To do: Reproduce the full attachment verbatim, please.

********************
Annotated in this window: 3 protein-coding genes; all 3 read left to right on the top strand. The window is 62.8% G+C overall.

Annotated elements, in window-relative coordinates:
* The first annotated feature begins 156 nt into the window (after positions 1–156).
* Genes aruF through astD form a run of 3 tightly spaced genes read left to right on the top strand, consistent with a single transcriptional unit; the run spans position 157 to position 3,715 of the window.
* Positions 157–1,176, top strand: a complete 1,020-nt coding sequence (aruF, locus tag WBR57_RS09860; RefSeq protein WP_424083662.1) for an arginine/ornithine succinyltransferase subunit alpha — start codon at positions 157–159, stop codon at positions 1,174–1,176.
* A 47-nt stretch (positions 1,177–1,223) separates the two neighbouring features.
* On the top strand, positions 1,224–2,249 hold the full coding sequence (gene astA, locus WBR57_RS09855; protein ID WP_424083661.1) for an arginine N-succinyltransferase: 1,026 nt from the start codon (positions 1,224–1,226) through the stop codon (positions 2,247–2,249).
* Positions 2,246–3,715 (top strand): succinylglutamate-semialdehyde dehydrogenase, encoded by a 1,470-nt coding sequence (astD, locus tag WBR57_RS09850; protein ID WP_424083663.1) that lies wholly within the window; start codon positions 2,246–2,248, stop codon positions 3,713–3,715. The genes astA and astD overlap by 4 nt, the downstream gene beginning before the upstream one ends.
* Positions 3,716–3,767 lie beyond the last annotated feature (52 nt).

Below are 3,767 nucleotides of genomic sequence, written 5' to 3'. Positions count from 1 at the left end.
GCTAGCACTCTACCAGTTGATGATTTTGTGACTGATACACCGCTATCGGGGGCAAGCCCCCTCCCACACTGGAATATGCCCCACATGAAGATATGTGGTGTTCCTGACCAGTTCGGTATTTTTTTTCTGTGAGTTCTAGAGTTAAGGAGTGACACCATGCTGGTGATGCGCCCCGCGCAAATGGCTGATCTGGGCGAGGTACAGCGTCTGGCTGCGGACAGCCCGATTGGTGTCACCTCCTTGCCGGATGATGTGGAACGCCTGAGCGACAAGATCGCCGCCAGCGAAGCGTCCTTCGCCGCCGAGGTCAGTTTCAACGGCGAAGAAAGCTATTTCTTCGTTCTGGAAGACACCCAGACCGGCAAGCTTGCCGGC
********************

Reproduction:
Annotated in this window: 3 protein-coding genes; all 3 read left to right on the top strand. The window is 62.8% G+C overall.

Annotated elements, in window-relative coordinates:
* The first annotated feature begins 156 nt into the window (after positions 1–156).
* Genes aruF through astD form a run of 3 tightly spaced genes read left to right on the top strand, consistent with a single transcriptional unit; the run spans position 157 to position 3,715 of the window.
* Positions 157–1,176, top strand: a complete 1,020-nt coding sequence (aruF, locus tag WBR57_RS09860; RefSeq protein WP_424083662.1) for an arginine/ornithine succinyltransferase subunit alpha — start codon at positions 157–159, stop codon at positions 1,174–1,176.
* A 47-nt stretch (positions 1,177–1,223) separates the two neighbouring features.
* On the top strand, positions 1,224–2,249 hold the full coding sequence (gene astA, locus WBR57_RS09855; protein ID WP_424083661.1) for an arginine N-succinyltransferase: 1,026 nt from the start codon (positions 1,224–1,226) through the stop codon (positions 2,247–2,249).
* Positions 2,246–3,715 (top strand): succinylglutamate-semialdehyde dehydrogenase, encoded by a 1,470-nt coding sequence (astD, locus tag WBR57_RS09850; protein ID WP_424083663.1) that lies wholly within the window; start codon positions 2,246–2,248, stop codon positions 3,713–3,715. The genes astA and astD overlap by 4 nt, the downstream gene beginning before the upstream one ends.
* Positions 3,716–3,767 lie beyond the last annotated feature (52 nt).

Below are 3,767 nucleotides of genomic sequence, written 5' to 3'. Positions count from 1 at the left end.
GCTAGCACTCTACCAGTTGATGATTTTGTGACTGATACACCGCTATCGGGGGCAAGCCCCCTCCCACACTGGAATATGCCCCACATGAAGATATGTGGTGTTCCTGACCAGTTCGGTATTTTTTTTCTGTGAGTTCTAGAGTTAAGGAGTGACACCATGCTGGTGATGCGCCCCGCGCAAATGGCTGATCTGGGCGAGGTACAGCGTCTGGCTGCGGACAGCCCGATTGGTGTCACCTCCTTGCCGGATGATGTGGAACGCCTGAGCGACAAGATCGCCGCCAGCGAAGCGTCCTTCGCCGCCGAGGTCAGTTTCAACGGCGAAGAAAGCTATTTCTTCGTTCTGGAAGACACCCAGACCGGCAAGCTTGCCGGC